And, a few thoughts about this SOMA UK trip that might help anyone thinking about doing a short-term trip like this one. I know several people have said they’d like to:
1. There is a clear place for a lightweight organisation like SOMA UK that can respond quickly, connect personally and do small things that make a disproportionately big difference.
2. SOMA UK always operates at the invitation of a bishop. This trip was seriously enhanced because the Bishop of Kensington encouraged local churches to support Ukrainian national Anglican priest Revd Sergiy, and his Ukrainian contacts and congregation collected supplies and packed and filled the van. It was also enhanced because the Bishop of Europe Robin Innes, who have been in contact with his chaplaincy trying to evacuate members from Kyiv, asked if we would consider giving people a lift back from the border, when SOMA UK reached out to him to offer support. This led to the idea of driving out a van to support Sergiy, and then morphed into the idea of driving out a minibus so the trip in both directions would be fruitful.
3. SOMA UK almost always operates with international teams. The reason the trip was able to be a success was because of the Ukrainians in London, and Ukrainians in Poland who we joined up with. So we took the minibus to a depot where some Ukrainian paratroopers had been collecting to take supplies straight over the border the following morning areas where they are sorely needed. That was all arranged by Ukrainian contacts in the UK. Dan, who I travel with, has Ukrainian wife and had been living in Kyiv until a week or so ago. At Kraków we picked up one of his contacts, Vika, who operated as interpreter on one level, but was much more than that and became part of the team. She had only cross the border herself three days earlier in a 30+ hour ordeal, and she went back with us to see how she could help. It was actually moving to see how Vika relished being able to help people on this trip and how good she was at it as she befriended the small girl on our minibus trip back through Europe a few days later. It also meant we could ask her what she and others actually needed when she crossed the border 3 days earlier and so when we shopped at the local supermarket with your donations she was able to take a lead.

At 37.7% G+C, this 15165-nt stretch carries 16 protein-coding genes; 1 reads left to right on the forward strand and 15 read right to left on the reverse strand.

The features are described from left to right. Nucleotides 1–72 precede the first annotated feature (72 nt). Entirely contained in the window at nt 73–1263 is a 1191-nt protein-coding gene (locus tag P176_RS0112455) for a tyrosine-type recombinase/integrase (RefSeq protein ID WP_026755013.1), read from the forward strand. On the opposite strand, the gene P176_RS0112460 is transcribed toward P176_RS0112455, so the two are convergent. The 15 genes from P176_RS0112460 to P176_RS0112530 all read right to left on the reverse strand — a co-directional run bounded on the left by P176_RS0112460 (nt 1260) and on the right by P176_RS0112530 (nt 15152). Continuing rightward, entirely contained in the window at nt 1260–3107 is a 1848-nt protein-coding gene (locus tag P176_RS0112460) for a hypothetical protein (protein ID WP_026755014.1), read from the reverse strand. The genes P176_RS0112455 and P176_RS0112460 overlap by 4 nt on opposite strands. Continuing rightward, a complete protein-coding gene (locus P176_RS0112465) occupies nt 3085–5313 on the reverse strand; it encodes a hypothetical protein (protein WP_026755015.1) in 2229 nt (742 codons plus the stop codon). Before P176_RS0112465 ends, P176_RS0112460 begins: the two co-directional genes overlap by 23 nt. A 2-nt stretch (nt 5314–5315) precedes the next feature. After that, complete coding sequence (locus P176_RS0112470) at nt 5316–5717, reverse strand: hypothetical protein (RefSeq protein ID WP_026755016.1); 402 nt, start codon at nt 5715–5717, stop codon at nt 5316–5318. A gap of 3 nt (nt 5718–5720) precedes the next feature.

4. SOMA UK relies on intercession. That is to say it relies on God, but is carried along by the prayers and intercessions of the saints, as many (in this case hundreds of people) at home got to join in the mission in their prayer times. We felt literally carried by God and prayer throughout this trip. I was even more remarkable witness is that at least at the outset, we went well you might call a conventional Mission team. In fact I would’ve been the only ones of the three of us who would’ve had any chance of getting through a vetting process for mission teams in terms of church attendance etc. But back in 1995, in Romania, on a mission team, I come alive in my faith having barely gone to church in the previous year. Turns out sometimes if you wanna meet God you’ve just gotta put yourself out there, and that’s what happened to all of us on the trip together. The prayers of people covering us turned us all to God (see Dan’s testimony in previous blog)… God was our strength and stronghold.
5. SOMA UK needs new friends and partner churches to send on trips, connect with the worldwide church and make that difference in prayer and on the ground. If you could be part of the adventure, or introduce us to your church please contact firstname.lastname@example.org and we’d love to follow up. Becoming a partner church or partner/supporter is a huge encouragement and we’d love to keep connected.
6. This trip had at least 7 purposes: supporting a local London vicar who had collected aid, sending much needed aid to just the right places, amplifying voices of people there, bringing hope, transporting people home, raising profile of the situation in Ukraine through using international media and broadcasting. In God’s economy there was also the further purpose: changing each of us on the team and working in those who supported and prayed as well. It’s good to know what you’re about before you go, but more than that, good to trust God when he gives you a nudge and to expect him to work out multiple purposes for you too.
7. This trip was hugely enhanced because our local community in West London generally were involved (thanks to All Saints Hanworth and team), the deanery was involved (donating aid/coming to the prayer night at HT Hounslow), our local church was involved (prayer and hugely generous giving), the local school was involved (donating bus and aid), and through the media and social media hundreds of other people felt involved. It felt like being part of a huge team. If you do something like this it’s great to have a coalition of supporters so more people get to see what God is doing.
Please be in touch if you’d like to connect on any of the above, or comment below.